Older drives parked the heads on the disc when powered down. Then the discs became so smooth they had to laser texture the landing zone so the heads wouldn't stick. Now drives park the heads off the media on a ramp, partly for stiction and partly because the landing zone is valuable data area.

The spacers for the disc pack have some impressive flatness and parallel callouts. Something like 10 millonths IIRC.

Evan
01-18-2007, 09:51 AM
A number of ways exist to ensure that data won't be recovered from a hard drive. The military worries about this a lot. The plane that China captured in 2001 was equipped with the mobile version of the ECHELON monitoring system and stores large quantities of very sensitive data that if analyzed would reveal the capabilities of the system.

In an emergency if compromise appears imminent a destruct feature is activated. It floods the inside of the drive with an acid mixture that destroys the magnetic layer on the disk while the electronics are destroyed by a large overvoltage pulse.

Another very effective option is to shoot a hole through the platters. This will make it virtually impossible to recover data except by the most expensive and labour intensive techniques which involve examining the relatively intact areas with a magnetic force microscope.

Since the 2001 incident new techniques have been developed that use super magnets that are "switched on" similar to a magnetic indicator base to completely scramble the data.

Of course melting the platters totally destroys the data but it isn't necessary to heat that much. Raising the temperature above the curie point of the media will accomplish the same thing. That is the temperature where the magnetic domains lose orientation and that can be as low as a few hundred degrees depending on the media.

Wiping the entire platter surface with a super magnet will make recovery impossible as well. Also, any technique that physically disrupts the platter shape and makes it impossible to spin it will put data recovery into the realm of governments only.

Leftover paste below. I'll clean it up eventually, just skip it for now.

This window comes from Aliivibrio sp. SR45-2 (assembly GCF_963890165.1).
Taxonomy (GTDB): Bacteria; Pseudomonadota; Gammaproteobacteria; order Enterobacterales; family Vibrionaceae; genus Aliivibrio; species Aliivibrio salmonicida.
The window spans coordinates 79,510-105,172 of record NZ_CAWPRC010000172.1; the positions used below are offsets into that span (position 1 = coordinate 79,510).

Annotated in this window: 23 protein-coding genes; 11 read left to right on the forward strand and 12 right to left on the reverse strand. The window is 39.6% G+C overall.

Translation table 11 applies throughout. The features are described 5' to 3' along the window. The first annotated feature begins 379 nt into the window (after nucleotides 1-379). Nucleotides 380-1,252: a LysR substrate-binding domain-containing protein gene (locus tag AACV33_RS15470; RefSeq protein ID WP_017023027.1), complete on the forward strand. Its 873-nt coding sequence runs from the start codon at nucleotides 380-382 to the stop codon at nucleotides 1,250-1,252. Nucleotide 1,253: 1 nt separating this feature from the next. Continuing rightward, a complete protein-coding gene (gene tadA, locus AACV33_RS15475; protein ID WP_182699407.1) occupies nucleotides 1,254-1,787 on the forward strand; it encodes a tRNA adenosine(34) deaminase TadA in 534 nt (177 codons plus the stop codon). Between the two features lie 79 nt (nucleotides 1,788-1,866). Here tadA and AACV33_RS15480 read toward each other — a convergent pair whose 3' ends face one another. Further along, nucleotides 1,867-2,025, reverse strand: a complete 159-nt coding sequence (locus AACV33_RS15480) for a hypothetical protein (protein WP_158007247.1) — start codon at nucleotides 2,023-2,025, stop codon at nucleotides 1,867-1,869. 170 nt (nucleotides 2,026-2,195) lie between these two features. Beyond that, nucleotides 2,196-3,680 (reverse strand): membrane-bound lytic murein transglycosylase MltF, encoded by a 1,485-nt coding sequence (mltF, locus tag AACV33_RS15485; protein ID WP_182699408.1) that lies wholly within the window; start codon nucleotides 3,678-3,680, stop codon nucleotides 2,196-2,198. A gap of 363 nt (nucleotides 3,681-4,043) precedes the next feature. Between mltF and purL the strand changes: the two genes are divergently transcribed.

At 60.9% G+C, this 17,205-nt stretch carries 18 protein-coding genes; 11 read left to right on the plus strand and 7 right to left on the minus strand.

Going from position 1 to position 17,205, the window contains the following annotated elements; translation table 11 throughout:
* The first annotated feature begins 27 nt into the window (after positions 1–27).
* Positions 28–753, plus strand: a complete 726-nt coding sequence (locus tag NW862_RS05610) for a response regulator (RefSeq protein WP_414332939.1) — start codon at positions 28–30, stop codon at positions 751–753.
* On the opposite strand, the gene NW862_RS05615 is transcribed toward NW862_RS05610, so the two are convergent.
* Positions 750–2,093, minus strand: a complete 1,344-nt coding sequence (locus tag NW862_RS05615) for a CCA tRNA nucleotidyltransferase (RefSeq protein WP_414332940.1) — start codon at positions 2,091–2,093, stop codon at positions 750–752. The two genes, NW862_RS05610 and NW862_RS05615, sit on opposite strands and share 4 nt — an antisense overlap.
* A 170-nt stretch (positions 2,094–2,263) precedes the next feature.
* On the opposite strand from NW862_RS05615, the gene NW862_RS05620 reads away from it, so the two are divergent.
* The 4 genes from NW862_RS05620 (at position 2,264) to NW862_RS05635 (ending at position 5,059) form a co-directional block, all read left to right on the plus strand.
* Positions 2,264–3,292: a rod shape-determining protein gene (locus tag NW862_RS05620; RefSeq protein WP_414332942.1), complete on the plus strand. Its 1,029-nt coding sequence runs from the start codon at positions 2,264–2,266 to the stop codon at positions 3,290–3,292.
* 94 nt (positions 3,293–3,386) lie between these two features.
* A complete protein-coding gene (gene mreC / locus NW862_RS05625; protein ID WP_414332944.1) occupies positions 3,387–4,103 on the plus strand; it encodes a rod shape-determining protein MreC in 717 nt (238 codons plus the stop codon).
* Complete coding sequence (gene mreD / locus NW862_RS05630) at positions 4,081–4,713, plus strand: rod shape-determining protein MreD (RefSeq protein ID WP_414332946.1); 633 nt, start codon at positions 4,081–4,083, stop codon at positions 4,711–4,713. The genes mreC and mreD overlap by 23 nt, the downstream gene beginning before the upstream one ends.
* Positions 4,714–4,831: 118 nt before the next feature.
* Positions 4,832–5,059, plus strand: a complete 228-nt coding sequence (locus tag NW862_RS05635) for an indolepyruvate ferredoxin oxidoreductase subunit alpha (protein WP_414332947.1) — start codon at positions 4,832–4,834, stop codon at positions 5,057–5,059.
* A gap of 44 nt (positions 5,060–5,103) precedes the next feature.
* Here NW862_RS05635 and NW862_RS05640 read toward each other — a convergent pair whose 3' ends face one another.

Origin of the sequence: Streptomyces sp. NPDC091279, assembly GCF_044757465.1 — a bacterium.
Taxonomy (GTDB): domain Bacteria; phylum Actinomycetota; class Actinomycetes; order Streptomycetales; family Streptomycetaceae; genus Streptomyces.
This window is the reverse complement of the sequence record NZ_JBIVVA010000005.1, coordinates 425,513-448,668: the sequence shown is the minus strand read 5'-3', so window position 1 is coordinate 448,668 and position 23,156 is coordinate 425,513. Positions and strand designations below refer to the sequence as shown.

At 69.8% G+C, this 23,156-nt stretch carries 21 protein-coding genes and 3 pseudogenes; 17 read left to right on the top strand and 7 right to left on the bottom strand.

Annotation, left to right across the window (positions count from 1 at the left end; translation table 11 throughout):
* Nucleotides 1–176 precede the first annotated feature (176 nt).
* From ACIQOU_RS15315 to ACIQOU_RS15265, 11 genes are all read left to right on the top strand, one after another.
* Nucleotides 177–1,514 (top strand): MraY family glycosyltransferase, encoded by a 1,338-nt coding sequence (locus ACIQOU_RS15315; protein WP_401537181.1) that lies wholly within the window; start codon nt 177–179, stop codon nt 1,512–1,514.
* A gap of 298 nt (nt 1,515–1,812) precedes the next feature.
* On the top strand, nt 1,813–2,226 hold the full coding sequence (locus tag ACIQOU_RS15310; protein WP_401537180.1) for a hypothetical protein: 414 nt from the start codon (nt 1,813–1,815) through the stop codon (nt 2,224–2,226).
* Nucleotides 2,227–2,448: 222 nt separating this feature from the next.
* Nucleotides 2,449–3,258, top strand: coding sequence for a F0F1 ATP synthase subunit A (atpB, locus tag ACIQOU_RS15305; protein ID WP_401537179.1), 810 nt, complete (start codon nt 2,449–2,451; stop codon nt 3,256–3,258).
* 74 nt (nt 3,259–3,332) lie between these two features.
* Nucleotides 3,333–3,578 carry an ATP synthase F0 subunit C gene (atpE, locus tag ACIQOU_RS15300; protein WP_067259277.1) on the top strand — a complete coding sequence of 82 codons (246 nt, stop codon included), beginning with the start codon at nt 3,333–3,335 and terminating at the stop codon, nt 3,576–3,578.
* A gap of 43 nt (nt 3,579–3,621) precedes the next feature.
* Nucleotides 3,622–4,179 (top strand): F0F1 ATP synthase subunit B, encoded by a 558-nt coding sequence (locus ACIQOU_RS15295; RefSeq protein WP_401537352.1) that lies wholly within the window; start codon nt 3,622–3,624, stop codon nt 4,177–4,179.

rgbai
01-18-2007, 10:51 AM
i just bought one of these from this guy so i can reuse old hard drives
for cheap unlimited storage.

http://cgi.ebay.ca/NEW-USB-to-IDE-Hard-Disk-Drive-Cable-Converter-w-Power_W0QQitemZ300071521234QQihZ020QQcategoryZ4199 3QQcmdZViewItem

dp
01-18-2007, 10:54 AM
DOD level wipe of fiber channel disks. What is that?

Disks in PC's are typically EIDE architecture. That has to do with the controller card type. Server systems more frequently use SCSI and fiber channel technology which is faster, and allows writing to multiple disks concurrently on the same controller. Most disk wiping (scrubbing data from the disks) services can handle EIDE and some SCSI, but not newer SCSI or fiber channel disks. They don't have the necessary controllers. We found that the salvage value of the disks did not warrant the expense of wiping them, so they are crushed by certified disposal companies and the metal is probably sent to China.

Some of our arrays have hundreds of disks in them, and when we retire them we salvage the chassis but destroy the disks. We're closing in on a petabyte of data - probably hit it next year. That's a thousand terabytes.

A DOD wipe is a methodology used by the DOD to secure disks. Not even the NSA can recover the data and the disks are not harmed. It takes a long time to do it.